The Colorado River / Image via Shutterstock

The cost of getting water from the drought-stressed Colorado River is spiraling and parts of San Diego County with some of the highest bills and big water recycling projects on the horizon seem to be drawing pool noodles together.

That is, in any case, the rough sense that stuck out to me as I re-shuffled through my notes from last week’s story about huge, forecasted increases in the price of Colorado River water, which is controlled by San Diego County Water Authority.

It’s part of this “double whammy” effect, as Matt Vespi, the city of San Diego’s chief financial officer put it so aptly, that is starting to unfold as water districts get creative about recycling their own water instead of relying on the river as the only source. Trick is, you gotta pay for both. The city of San Diego in particular is straddling this precipice right now. It’s gearing-up to ask ratepayers to start paying off loans it took out on a multi-billion wastewater-to-drinking water project (called Pure Water). Those costs would come down pretty much at the same time the Water Authority’s projected 5.5. percent to 10 percent rate increases kick in (around 2023.)

Before the Water Authority and its 24 member agencies took a vote to enshrine those projected hikes under a long-range financial plan — which helps everybody prepare for future water costs — the city of San Diego tacked on some extra tasks, like keeping tight tabs on the amount of cash the Water Authority raises from ratepayers right now, and even third-party audits of its math.

“We want to go in eyes wide open with as much frequent monitoring as possible,” Ally Berenter, senior manager of external affairs and water policy for Mayor Todd Gloria’s office, told me. “We want to increase transparency and (have) a better road map going forward with the changing landscape of the industry of wholesale water.” (Wholesale water is what the Water Authority sells.)

But the city of San Diego’s move caused a bit of a rift in the final vote on the financial plan. Other water recycling agencies supported the city’s move, like Padre Dam Municipal Water District and Helix Water District, which together are developing a kind of Pure Water project of their own called East County Advanced Water Purification Program.

The Olivenhain Municipal Water District and city of Oceanside, which together are developing another water recycling project, sided with the city of San Diego, too. Water representatives from Fallbrook and Rainbow, two agencies trying to ditch the Water Authority altogether, also fell in step.

“I wasn’t a super big fan of the (long range financial plan) at all,” said Tom Kennedy, general manager of Rainbow Municipal Water District. “But when (the city of San Diego) came out with amendments saying, ‘Hey, we want to be more informed about the rate setting process and see the data more clearly in spreadsheets’… I support those things so I decided to vote in favor.”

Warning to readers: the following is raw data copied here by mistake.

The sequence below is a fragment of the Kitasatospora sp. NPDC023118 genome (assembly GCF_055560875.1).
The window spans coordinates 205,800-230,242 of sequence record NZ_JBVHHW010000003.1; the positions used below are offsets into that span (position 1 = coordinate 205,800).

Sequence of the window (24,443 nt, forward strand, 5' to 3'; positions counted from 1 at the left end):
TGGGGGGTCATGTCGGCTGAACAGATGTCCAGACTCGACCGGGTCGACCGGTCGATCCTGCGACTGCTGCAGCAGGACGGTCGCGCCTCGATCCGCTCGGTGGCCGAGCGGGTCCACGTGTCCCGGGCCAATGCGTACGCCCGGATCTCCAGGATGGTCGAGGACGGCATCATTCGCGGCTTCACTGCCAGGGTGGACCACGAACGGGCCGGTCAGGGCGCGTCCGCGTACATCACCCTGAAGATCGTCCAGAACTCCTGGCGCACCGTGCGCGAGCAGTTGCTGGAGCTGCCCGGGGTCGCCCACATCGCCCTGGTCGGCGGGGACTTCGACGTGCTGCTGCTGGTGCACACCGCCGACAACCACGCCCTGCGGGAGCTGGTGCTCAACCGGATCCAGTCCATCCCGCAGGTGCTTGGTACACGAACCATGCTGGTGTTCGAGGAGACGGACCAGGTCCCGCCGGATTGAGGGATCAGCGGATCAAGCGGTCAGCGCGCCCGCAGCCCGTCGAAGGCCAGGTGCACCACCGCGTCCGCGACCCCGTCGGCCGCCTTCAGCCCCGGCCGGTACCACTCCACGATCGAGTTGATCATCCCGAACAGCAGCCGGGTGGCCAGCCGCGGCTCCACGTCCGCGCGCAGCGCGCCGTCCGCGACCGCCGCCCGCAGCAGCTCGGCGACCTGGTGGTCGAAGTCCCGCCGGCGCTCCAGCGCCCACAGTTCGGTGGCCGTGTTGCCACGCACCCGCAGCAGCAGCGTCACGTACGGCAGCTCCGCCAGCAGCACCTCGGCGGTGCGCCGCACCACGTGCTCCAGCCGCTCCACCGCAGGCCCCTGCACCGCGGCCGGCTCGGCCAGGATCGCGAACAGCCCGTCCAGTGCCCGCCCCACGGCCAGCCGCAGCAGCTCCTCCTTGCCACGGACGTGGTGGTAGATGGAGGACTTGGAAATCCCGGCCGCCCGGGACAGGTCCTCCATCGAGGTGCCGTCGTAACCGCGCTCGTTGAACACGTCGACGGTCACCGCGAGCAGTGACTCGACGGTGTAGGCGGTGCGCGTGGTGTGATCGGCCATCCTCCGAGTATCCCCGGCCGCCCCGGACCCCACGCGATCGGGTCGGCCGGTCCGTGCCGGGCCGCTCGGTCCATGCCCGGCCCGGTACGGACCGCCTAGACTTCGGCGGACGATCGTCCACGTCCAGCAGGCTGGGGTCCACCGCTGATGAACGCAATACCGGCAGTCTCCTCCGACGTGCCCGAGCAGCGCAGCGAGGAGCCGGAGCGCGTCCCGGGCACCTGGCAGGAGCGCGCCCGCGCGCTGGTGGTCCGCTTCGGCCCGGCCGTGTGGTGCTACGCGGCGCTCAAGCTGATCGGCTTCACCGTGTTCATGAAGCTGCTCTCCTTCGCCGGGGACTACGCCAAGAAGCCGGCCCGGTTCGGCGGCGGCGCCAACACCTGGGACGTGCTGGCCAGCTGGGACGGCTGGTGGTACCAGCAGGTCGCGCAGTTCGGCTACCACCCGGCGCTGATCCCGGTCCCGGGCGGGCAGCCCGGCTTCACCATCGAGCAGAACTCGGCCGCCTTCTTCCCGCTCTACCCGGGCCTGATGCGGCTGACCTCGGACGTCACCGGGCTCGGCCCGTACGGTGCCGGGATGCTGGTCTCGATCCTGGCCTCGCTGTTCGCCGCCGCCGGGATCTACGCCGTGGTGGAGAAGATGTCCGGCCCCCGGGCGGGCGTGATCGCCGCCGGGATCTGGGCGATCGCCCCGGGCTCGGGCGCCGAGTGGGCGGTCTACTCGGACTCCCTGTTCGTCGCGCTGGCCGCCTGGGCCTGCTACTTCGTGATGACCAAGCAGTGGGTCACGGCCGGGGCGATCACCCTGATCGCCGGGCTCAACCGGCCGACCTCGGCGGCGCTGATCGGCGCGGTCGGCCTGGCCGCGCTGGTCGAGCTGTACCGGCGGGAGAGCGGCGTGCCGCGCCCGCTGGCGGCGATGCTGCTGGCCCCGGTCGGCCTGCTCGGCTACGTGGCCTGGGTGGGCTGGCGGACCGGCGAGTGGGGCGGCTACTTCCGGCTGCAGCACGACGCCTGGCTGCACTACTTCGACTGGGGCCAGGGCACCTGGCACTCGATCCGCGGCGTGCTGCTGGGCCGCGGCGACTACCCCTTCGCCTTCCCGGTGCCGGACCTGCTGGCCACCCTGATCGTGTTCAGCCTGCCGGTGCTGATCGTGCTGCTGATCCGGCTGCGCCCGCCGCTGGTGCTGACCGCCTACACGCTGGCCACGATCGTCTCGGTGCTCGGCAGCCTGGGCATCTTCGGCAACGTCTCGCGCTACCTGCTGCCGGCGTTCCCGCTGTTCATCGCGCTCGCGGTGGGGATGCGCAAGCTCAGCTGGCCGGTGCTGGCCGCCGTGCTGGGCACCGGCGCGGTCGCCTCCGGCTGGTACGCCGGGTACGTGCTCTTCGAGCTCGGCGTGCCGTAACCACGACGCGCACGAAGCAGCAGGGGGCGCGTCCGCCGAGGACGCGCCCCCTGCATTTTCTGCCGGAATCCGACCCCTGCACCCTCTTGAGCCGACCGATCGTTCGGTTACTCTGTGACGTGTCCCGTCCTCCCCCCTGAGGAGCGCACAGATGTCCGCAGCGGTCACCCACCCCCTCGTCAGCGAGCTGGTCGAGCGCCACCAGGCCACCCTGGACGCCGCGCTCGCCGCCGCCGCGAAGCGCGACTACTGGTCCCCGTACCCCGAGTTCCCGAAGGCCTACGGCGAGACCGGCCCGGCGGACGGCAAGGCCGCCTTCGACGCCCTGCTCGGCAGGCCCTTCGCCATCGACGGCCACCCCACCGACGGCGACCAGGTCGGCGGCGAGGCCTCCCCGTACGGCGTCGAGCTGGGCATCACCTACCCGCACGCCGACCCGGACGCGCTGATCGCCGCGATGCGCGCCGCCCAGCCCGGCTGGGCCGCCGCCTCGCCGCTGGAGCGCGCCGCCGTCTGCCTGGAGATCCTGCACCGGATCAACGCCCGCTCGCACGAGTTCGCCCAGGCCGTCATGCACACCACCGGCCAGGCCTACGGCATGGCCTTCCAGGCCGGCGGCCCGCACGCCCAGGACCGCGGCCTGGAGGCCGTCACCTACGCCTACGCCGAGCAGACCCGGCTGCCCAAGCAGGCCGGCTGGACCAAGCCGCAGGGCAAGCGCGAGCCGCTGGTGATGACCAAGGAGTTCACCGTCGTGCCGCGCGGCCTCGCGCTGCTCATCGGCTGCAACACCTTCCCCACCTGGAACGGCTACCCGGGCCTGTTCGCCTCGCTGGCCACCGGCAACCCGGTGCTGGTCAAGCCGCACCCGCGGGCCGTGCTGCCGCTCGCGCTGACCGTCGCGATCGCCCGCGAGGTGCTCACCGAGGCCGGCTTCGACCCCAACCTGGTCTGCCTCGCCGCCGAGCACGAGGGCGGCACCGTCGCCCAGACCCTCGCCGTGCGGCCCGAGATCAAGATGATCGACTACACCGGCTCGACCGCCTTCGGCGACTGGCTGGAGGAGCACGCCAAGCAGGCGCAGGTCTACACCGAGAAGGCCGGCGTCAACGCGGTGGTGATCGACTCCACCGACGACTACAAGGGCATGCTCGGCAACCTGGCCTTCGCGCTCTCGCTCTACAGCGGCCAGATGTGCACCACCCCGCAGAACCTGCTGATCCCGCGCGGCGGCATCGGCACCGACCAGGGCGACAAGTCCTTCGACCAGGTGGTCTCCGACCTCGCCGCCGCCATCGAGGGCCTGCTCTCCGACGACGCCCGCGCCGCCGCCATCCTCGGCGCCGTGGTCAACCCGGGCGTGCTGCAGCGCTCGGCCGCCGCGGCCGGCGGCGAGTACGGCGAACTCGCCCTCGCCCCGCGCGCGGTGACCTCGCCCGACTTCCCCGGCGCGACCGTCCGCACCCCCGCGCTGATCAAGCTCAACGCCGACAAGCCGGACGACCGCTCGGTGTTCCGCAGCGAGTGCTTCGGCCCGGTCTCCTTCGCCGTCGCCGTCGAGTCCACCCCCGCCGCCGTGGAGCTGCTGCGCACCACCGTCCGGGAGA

Most of those cities recently experienced some of the biggest percent increases in their average monthly water bills, with Padre Dam experiencing a 28 percent increase in their bills between 2017 and 2022; Olivenhain a 29 percent increase; Rainbow and Fallbrook between 22 percent and 29 percent, according to a comparison of surveys by the Otay Water District.

Del Mar’s representative didn’t vote — despite seeing bills spike the highest, 38 percent, in those years — and couldn’t be reached in time for this newsletter.

Could we call this apparent banding of high-paying water recyclers a voting bloc? I’m not sure. We’ll have to see how these water agencies vote on future decisions.

Eric Heidmann, Poway’s representative on the Water Authority, voted against the city of San Diego’s motion for the financial plan — for a different reason, though. Heidmann is concerned about the Water Authority’s credit rating, which the agency’s chief financial officer said was under threat of a downgrade. (If you don’t know what I’m talking about, there’s a good explainer in my story last week.)

The Water Authority’s credit affects Poway’s credit, he said. In other words, if credit rating agencies downgrade the Water Authority, which likely means it pays more interest on loans, so will Poway. The city of San Diego doesn’t really buy that threat of a downgrade and instead pushed for the Water Authority to issue debt instead of raising cash through boosted water prices.

“There’s a direct risk to my agency,” Heidmann said.

That’s because Poway is gearing-up to make a big purchase: a second connection to the Water Authority.

Poway gets about 98 percent of its water straight from the Colorado River/Water Authority. The city buys untreated river water, which means Poway has to clean that water through its own treatment plant. But that treatment plant is around 50 years old and its electrical system needs a facelift. The city can’t shut that treatment plant down long enough to do those fixes, so it wants to build a new connection to the Water Authority and buy straight treated water.

Once it has that connection, Poway can shutdown its treatment plant long enough to do the maintenance while still providing an ample supply of water for its citizens. That’s going to add at least another 7 percent to 10 percent onto rates eventually, Heidmann said. (It’s bills have spiked about 18 percent between 2017 and 2022.)

He wasn’t totally against the city of San Diego’s changes to the financial plan, but he wasn’t sure whether paying for oversight on the Water Authority would cost more than a downgraded credit rating would hurt.

  • Just can’t get enough of this wonky topic? Voice of San Diego editors Scott Lewis and Andrew Keatts break it down further in the latest VOSD podcast and Politics Report.

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